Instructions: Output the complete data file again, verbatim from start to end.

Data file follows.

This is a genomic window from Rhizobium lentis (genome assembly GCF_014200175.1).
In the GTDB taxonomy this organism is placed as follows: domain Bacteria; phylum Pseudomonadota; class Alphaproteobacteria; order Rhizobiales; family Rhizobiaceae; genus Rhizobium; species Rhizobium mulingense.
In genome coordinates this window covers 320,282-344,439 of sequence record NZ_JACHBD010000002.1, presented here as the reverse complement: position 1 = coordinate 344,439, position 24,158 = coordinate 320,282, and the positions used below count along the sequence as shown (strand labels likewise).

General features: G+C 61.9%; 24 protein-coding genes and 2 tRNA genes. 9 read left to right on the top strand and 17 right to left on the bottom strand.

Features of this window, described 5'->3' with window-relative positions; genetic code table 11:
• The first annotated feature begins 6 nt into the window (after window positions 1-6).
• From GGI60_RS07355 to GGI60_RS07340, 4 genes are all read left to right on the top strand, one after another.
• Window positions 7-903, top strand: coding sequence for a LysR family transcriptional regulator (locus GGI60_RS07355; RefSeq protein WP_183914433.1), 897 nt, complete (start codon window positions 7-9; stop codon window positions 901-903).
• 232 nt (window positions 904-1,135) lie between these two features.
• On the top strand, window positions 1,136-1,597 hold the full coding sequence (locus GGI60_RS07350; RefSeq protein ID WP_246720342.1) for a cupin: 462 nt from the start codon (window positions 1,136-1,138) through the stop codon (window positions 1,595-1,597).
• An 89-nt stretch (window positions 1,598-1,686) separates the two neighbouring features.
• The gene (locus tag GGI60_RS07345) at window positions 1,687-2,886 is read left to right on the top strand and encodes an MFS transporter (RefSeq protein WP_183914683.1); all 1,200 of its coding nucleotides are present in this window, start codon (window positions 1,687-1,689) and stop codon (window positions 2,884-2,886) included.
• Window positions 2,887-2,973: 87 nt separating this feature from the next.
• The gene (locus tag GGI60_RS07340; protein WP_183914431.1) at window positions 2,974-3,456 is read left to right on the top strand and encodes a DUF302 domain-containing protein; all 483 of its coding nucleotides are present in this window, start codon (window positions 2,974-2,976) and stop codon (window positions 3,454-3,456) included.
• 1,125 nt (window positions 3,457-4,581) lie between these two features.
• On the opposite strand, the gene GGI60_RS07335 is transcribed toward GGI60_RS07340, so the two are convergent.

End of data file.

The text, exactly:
This is a genomic window from Rhizobium lentis (genome assembly GCF_014200175.1).
In the GTDB taxonomy this organism is placed as follows: domain Bacteria; phylum Pseudomonadota; class Alphaproteobacteria; order Rhizobiales; family Rhizobiaceae; genus Rhizobium; species Rhizobium mulingense.
In genome coordinates this window covers 320,282-344,439 of sequence record NZ_JACHBD010000002.1, presented here as the reverse complement: position 1 = coordinate 344,439, position 24,158 = coordinate 320,282, and the positions used below count along the sequence as shown (strand labels likewise).

General features: G+C 61.9%; 24 protein-coding genes and 2 tRNA genes. 9 read left to right on the top strand and 17 right to left on the bottom strand.

Features of this window, described 5'->3' with window-relative positions; genetic code table 11:
• The first annotated feature begins 6 nt into the window (after window positions 1-6).
• From GGI60_RS07355 to GGI60_RS07340, 4 genes are all read left to right on the top strand, one after another.
• Window positions 7-903, top strand: coding sequence for a LysR family transcriptional regulator (locus GGI60_RS07355; RefSeq protein WP_183914433.1), 897 nt, complete (start codon window positions 7-9; stop codon window positions 901-903).
• 232 nt (window positions 904-1,135) lie between these two features.
• On the top strand, window positions 1,136-1,597 hold the full coding sequence (locus GGI60_RS07350; RefSeq protein ID WP_246720342.1) for a cupin: 462 nt from the start codon (window positions 1,136-1,138) through the stop codon (window positions 1,595-1,597).
• An 89-nt stretch (window positions 1,598-1,686) separates the two neighbouring features.
• The gene (locus tag GGI60_RS07345) at window positions 1,687-2,886 is read left to right on the top strand and encodes an MFS transporter (RefSeq protein WP_183914683.1); all 1,200 of its coding nucleotides are present in this window, start codon (window positions 1,687-1,689) and stop codon (window positions 2,884-2,886) included.
• Window positions 2,887-2,973: 87 nt separating this feature from the next.
• The gene (locus tag GGI60_RS07340; protein WP_183914431.1) at window positions 2,974-3,456 is read left to right on the top strand and encodes a DUF302 domain-containing protein; all 483 of its coding nucleotides are present in this window, start codon (window positions 2,974-2,976) and stop codon (window positions 3,454-3,456) included.
• 1,125 nt (window positions 3,457-4,581) lie between these two features.
• On the opposite strand, the gene GGI60_RS07335 is transcribed toward GGI60_RS07340, so the two are convergent.